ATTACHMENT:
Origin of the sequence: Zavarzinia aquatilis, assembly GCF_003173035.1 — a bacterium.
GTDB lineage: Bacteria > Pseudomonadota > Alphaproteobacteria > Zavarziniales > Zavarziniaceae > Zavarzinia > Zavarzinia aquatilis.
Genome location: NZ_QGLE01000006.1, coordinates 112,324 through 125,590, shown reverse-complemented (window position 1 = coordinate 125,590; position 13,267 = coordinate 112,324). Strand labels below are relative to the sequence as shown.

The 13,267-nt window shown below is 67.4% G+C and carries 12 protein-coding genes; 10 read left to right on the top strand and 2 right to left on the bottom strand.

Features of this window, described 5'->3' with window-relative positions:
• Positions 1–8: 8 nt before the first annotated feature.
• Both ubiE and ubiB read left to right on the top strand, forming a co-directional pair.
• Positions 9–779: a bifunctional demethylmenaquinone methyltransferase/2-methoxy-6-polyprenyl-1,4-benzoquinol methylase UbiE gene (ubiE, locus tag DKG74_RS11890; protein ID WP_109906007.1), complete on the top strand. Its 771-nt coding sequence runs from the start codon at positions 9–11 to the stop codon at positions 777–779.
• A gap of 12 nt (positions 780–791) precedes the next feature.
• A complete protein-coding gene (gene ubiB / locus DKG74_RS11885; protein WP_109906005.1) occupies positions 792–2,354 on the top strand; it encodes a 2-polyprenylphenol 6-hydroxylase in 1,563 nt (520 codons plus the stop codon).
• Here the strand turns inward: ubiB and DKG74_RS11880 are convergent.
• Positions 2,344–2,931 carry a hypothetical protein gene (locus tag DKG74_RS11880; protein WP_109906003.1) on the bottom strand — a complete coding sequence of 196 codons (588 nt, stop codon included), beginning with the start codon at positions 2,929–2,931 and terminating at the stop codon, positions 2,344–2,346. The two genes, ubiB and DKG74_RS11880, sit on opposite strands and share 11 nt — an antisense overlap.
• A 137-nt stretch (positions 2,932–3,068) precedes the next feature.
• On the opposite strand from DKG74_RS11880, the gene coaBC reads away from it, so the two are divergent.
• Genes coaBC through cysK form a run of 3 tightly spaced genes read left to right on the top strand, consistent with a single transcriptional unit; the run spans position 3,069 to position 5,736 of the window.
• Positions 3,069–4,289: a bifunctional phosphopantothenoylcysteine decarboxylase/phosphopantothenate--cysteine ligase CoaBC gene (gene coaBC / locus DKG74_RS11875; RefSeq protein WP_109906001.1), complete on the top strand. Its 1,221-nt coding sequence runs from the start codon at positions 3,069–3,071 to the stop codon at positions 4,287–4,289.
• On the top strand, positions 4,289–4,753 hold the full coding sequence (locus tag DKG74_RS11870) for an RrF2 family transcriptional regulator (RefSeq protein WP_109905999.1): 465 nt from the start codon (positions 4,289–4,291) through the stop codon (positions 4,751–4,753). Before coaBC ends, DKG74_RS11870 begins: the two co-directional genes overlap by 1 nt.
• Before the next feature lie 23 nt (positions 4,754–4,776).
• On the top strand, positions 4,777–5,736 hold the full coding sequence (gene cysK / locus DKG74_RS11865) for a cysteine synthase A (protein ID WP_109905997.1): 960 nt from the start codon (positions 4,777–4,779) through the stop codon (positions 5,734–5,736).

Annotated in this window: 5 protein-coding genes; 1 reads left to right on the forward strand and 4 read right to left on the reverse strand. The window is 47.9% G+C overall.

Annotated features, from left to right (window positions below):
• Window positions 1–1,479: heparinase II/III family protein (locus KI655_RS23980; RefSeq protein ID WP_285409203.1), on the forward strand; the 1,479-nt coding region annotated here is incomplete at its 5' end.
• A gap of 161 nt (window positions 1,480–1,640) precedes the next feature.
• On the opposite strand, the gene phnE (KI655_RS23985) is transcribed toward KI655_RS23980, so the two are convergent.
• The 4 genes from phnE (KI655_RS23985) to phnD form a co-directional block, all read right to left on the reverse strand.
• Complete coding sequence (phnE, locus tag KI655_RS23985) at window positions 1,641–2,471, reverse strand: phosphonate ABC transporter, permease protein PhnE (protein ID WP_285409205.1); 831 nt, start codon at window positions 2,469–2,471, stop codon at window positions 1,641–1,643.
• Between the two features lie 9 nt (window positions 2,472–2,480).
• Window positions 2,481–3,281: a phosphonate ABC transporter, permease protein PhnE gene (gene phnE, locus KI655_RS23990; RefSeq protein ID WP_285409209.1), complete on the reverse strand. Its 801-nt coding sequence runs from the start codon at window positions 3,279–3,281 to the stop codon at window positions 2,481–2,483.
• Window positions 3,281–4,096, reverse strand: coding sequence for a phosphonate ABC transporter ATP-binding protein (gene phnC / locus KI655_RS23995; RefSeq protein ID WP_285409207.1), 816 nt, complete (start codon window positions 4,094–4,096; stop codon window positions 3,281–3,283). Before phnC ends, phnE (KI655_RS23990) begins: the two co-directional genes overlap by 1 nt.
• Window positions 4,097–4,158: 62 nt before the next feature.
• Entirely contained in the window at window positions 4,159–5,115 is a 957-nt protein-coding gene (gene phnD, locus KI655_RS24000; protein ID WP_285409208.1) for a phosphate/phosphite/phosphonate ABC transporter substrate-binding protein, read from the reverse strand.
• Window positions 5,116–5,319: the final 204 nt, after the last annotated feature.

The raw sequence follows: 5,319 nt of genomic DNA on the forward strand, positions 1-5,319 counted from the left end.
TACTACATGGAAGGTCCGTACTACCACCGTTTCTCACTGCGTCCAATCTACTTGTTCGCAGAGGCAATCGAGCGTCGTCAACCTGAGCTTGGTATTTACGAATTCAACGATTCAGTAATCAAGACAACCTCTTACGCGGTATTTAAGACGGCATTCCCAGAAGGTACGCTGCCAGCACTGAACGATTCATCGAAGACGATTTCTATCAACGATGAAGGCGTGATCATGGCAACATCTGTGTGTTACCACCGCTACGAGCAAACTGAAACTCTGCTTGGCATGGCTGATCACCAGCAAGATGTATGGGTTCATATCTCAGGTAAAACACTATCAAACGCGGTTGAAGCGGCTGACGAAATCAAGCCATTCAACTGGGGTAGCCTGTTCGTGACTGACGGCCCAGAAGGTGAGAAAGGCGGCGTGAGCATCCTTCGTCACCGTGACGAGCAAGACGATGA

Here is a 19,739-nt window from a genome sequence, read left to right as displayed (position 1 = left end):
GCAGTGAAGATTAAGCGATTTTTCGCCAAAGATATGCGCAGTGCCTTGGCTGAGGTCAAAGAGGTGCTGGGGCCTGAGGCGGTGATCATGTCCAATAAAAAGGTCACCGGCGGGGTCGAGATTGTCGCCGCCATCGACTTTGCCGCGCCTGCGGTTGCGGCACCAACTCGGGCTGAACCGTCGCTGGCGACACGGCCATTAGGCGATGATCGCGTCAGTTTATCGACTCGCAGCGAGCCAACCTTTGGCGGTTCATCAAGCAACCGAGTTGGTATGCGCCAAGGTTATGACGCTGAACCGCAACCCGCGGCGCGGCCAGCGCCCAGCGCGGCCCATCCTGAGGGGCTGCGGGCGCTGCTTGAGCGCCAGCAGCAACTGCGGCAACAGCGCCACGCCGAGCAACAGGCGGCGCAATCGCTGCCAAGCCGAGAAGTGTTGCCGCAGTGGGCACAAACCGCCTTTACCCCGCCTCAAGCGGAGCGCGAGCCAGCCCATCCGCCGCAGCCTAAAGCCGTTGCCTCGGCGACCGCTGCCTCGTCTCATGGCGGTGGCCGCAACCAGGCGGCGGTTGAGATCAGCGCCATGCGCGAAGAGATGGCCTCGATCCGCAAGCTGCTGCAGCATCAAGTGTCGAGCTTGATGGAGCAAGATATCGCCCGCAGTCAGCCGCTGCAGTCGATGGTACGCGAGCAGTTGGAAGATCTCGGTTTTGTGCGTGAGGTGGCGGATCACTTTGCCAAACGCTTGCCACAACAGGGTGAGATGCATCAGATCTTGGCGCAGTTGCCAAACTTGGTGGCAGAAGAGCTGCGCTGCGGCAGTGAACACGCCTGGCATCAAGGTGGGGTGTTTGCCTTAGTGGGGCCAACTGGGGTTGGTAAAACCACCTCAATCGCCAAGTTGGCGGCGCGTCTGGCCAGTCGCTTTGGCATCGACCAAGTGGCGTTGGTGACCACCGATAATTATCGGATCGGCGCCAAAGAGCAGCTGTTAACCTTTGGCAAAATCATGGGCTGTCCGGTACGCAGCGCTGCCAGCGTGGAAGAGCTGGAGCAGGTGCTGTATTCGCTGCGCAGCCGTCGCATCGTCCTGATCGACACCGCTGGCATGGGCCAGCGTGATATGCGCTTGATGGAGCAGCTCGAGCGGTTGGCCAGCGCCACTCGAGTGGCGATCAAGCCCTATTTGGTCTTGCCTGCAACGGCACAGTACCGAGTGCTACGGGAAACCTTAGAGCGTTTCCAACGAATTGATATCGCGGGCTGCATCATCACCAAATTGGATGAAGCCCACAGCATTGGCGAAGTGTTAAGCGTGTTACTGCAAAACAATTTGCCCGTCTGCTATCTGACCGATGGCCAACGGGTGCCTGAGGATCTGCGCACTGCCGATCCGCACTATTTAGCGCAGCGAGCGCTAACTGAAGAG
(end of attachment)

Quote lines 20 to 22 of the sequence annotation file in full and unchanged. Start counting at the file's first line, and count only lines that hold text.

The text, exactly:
Annotated in this window: 5 protein-coding genes; 1 reads left to right on the forward strand and 4 read right to left on the reverse strand. The window is 47.9% G+C overall.

Annotated features, from left to right (window positions below):
• Window positions 1–1,479: heparinase II/III family protein (locus KI655_RS23980; RefSeq protein ID WP_285409203.1), on the forward strand; the 1,479-nt coding region annotated here is incomplete at its 5' end.